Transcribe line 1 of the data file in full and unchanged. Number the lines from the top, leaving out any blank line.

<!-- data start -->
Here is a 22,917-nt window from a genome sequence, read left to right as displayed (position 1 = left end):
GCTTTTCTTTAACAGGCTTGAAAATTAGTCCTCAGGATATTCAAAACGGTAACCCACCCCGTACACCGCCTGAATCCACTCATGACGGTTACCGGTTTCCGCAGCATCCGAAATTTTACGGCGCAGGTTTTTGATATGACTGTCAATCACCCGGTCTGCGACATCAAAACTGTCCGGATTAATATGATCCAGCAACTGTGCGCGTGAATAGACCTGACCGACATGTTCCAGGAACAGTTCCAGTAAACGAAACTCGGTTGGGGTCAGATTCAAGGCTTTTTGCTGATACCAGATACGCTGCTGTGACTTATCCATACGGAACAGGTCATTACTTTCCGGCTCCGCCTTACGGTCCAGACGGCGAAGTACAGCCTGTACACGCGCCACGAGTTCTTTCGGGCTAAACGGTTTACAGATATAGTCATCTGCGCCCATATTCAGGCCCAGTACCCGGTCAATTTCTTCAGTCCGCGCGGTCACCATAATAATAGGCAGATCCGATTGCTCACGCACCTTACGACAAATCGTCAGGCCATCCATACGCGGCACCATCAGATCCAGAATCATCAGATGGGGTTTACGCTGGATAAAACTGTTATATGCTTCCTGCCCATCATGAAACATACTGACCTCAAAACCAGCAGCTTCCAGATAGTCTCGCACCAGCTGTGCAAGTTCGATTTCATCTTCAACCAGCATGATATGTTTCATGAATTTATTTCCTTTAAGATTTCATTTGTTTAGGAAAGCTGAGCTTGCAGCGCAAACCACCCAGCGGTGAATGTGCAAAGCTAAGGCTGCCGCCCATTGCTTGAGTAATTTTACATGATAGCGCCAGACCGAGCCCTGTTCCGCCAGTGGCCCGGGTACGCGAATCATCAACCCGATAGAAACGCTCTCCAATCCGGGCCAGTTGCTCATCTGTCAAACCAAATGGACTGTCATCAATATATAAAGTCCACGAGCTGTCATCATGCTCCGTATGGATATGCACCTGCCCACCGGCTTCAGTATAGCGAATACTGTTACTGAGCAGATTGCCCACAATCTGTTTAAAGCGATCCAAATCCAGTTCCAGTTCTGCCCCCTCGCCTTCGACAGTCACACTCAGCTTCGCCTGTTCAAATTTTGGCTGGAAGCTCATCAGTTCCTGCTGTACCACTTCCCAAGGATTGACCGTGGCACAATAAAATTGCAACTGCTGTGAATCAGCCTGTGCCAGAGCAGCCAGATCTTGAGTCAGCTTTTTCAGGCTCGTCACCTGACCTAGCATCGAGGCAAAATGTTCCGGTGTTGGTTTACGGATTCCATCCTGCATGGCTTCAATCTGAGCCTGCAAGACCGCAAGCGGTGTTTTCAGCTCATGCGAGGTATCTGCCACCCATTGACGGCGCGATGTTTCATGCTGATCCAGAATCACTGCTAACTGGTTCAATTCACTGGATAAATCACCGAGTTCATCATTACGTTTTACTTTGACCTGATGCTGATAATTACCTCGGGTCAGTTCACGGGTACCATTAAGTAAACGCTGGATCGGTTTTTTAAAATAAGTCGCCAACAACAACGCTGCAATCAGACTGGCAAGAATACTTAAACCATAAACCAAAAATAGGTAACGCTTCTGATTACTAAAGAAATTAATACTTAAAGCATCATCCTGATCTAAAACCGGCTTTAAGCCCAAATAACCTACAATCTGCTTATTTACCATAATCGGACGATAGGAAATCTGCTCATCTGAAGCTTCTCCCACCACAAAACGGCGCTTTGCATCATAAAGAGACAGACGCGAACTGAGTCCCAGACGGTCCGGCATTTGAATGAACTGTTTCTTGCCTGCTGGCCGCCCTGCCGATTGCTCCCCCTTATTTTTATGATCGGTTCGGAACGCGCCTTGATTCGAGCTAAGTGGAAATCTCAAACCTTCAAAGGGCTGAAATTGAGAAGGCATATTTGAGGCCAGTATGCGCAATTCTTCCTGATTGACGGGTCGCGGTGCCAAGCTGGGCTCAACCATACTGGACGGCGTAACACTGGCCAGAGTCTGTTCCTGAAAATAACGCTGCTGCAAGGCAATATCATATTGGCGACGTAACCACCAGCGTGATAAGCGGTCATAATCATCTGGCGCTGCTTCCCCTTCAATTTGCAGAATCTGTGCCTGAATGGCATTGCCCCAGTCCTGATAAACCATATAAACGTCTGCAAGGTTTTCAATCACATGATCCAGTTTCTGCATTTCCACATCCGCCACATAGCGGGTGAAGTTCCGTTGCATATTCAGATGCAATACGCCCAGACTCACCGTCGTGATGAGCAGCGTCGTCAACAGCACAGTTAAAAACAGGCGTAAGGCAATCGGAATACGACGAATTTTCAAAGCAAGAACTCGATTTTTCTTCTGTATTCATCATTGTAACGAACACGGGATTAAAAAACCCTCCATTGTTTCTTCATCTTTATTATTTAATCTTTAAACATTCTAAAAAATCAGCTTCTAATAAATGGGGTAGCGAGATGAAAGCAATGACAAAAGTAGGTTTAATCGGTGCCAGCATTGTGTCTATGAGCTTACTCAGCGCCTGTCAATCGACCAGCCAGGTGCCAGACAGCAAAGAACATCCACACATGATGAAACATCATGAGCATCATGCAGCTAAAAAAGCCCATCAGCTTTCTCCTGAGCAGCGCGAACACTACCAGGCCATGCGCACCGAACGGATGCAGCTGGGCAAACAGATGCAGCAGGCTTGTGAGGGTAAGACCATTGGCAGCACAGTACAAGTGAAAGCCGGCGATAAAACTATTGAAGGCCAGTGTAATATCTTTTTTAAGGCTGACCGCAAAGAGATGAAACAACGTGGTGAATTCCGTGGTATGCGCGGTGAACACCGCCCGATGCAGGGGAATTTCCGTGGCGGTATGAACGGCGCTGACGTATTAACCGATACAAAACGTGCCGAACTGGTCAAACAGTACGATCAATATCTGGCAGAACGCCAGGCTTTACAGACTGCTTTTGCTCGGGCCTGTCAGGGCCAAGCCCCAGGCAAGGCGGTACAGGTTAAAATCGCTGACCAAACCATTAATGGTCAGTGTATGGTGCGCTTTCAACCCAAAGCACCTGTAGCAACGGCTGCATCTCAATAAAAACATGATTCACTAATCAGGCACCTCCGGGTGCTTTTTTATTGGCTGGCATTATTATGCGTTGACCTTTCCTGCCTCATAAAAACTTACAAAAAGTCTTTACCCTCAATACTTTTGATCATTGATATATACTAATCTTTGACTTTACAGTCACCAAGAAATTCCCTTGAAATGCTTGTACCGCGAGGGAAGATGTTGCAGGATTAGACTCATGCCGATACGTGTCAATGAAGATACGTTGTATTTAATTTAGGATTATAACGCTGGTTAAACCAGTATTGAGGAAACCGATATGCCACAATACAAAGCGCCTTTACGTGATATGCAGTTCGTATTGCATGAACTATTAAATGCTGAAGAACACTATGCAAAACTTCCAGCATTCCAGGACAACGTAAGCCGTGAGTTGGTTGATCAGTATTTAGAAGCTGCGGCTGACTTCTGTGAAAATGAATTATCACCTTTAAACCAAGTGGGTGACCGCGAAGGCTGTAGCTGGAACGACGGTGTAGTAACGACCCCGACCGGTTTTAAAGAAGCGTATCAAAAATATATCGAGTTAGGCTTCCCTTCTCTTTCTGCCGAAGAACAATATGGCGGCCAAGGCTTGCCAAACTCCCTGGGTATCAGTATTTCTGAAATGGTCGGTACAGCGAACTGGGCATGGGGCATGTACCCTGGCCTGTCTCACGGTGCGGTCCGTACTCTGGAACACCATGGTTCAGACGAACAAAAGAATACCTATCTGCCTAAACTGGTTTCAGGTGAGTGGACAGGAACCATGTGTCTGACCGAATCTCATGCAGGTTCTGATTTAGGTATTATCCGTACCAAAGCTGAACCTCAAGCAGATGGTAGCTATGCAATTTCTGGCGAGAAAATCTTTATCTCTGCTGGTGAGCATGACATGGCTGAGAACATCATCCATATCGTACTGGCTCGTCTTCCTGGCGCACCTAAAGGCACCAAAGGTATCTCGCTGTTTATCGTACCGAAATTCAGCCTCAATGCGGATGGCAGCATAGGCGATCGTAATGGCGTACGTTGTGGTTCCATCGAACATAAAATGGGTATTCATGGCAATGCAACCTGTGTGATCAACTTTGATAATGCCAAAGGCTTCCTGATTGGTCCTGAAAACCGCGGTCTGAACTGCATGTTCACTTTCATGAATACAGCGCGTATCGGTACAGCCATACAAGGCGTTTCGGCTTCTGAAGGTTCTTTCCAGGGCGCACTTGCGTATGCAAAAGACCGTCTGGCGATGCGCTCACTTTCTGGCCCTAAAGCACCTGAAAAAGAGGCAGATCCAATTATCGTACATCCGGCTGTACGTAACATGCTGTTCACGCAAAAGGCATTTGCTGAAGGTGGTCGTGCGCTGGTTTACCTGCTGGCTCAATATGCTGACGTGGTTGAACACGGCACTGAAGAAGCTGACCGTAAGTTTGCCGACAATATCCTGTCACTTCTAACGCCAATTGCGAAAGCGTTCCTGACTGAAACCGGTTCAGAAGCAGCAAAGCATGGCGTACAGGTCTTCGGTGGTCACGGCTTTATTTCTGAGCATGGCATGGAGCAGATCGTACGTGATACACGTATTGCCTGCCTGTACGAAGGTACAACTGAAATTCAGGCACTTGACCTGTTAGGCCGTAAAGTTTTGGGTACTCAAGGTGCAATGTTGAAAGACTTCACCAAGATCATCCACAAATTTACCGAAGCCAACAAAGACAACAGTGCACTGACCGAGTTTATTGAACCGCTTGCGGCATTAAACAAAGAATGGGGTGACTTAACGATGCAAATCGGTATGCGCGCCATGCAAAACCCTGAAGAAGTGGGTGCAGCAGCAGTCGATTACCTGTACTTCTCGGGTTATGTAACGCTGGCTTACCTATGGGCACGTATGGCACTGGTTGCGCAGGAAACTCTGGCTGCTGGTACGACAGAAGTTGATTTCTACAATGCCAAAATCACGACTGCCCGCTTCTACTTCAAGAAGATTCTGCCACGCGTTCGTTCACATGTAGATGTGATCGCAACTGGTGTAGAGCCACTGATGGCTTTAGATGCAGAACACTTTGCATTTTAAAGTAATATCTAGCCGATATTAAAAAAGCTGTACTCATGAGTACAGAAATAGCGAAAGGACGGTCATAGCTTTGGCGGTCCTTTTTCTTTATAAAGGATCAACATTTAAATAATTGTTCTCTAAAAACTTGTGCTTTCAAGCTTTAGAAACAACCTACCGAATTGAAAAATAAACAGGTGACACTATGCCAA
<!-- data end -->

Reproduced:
Here is a 22,917-nt window from a genome sequence, read left to right as displayed (position 1 = left end):